In time, the true value of youth education naturally presents itself. An example of this has just come to fruition on Bonaire where two of STINAPA’s Junior Rangers have just graduated from the program by passing their PADI Open Water Dive course. They are now joining Sabine Engel with the Conch Restoration Project in Lac Bay to help tag and investigate conch distribution, growth and repopulation.
For Desiree Croes, the Nature Education Officer at STINAPA Bonaire, her work is truly coming full-circle. The students that she has guided through nature education are now working alongside her to help safeguard nature on the island.
At DCNA we have just finished a two-day workshop with Desiree, education officers from CARMABI Curaçao, Arikok National Park Foundation and IVN Netherlands – DCNA’s new partner in nature education. The focus of the workshop was on the redevelopment of two nature classroom boxes which are given to primary school classrooms to use on Bonaire. These boxes (themes of birds and coral reefs) have been effective, but are now outdated, and not utilized by enough students.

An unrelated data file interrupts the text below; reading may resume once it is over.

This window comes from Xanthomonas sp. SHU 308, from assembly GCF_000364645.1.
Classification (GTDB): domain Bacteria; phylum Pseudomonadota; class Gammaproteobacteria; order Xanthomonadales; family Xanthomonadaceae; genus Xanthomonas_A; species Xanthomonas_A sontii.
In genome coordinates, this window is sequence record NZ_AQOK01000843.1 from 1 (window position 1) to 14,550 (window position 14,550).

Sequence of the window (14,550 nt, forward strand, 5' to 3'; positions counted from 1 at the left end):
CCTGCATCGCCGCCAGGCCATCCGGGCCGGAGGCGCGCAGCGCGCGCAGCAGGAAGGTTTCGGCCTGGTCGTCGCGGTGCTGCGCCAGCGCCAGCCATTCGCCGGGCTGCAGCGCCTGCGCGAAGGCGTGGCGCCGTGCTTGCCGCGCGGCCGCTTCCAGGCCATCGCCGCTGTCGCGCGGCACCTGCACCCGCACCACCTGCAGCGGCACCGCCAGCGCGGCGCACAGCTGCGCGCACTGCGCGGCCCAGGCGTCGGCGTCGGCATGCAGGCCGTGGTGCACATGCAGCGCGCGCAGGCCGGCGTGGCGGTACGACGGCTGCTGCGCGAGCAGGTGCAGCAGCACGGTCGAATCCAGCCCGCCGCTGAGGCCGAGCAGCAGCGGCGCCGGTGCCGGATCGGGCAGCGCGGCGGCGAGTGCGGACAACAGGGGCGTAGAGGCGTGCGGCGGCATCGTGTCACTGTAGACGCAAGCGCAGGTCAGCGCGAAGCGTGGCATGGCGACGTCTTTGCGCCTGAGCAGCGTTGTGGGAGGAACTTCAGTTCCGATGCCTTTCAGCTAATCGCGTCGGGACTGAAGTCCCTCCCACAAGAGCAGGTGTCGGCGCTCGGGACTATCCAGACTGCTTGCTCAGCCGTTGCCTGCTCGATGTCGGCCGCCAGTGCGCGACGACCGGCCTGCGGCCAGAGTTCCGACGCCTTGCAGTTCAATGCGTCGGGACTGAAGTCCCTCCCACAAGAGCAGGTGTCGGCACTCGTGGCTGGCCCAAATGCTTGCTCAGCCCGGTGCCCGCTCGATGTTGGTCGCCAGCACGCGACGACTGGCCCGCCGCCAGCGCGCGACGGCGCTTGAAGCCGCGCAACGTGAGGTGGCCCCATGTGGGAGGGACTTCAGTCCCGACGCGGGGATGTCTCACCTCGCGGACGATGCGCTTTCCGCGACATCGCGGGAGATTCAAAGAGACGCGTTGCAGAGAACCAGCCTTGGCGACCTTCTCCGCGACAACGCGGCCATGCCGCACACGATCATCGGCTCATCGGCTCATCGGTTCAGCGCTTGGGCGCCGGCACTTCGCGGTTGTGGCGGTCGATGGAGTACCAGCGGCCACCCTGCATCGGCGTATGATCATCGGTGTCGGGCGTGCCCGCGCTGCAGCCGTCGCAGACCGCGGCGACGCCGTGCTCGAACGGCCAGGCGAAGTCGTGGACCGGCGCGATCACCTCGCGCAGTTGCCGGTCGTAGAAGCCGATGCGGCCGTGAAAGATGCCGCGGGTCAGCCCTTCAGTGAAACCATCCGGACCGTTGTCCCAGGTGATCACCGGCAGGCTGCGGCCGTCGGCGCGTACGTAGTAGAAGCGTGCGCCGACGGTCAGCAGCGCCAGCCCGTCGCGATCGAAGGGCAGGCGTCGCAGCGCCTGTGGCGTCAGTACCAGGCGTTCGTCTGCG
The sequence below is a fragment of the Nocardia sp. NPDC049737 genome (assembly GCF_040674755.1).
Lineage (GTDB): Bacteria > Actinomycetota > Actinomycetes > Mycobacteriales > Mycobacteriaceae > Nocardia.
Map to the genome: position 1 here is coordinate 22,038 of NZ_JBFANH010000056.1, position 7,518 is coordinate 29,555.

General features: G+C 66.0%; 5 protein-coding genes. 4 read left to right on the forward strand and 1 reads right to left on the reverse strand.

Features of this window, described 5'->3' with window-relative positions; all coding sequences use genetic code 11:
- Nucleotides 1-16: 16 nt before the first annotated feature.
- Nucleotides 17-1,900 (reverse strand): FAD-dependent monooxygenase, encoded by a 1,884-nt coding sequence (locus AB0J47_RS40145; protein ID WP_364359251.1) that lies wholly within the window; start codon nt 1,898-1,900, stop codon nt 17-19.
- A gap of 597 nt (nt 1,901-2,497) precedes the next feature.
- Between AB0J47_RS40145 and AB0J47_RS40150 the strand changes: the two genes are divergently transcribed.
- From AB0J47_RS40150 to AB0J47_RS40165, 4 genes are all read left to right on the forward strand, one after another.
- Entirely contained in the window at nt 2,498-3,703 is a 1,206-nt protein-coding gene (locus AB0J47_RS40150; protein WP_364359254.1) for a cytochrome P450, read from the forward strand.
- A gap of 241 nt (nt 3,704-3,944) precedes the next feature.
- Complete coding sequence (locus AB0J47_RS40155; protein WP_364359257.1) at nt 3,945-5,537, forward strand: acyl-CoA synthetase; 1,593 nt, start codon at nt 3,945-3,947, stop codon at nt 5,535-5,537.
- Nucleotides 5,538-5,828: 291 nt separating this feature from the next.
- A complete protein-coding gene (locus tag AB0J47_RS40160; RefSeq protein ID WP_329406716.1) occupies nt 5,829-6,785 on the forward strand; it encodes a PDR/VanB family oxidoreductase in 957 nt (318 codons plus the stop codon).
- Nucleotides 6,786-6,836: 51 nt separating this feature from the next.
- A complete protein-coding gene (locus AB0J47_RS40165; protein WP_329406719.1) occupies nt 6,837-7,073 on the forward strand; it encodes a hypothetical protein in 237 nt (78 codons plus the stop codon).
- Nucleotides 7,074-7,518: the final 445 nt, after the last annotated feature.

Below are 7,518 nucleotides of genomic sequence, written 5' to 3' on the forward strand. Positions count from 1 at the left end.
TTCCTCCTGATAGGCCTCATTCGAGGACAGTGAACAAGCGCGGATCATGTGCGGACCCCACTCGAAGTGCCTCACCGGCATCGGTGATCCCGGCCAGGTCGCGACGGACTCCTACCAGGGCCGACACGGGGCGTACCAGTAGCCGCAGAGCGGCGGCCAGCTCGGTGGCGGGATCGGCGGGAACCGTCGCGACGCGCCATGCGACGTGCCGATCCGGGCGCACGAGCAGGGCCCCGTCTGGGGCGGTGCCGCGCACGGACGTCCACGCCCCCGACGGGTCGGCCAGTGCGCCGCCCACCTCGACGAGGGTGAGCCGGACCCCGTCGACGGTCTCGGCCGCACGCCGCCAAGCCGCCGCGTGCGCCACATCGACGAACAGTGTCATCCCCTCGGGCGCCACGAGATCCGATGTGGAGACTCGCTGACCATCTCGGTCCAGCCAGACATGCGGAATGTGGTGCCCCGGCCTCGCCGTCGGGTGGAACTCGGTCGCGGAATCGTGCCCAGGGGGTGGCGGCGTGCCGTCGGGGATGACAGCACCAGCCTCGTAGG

The facelift of these two themed boxes is just a start for DCNA and IVN, who will look to get all nature themes on the curriculum in Dutch Caribbean schools, but are also working together to build a regional after-school program to consolidate all of the ongoing efforts of Aruba, Bonaire, Curacao, St. Maarten, St. Eustatius and Saba. Amazingly, all of the park management organizations are currently running “clubs” or “camps” with very limited resources. The idea is to build a program and Dutch Caribbean brand, and share materials and knowledge to strategically educate and engage our youth with nature. Maybe one day the Junior Rangers of Bonaire can take a course on trail maintenance on Saba or maybe even hike through temperate forests in the Netherlands with Dutch Junior Rangers.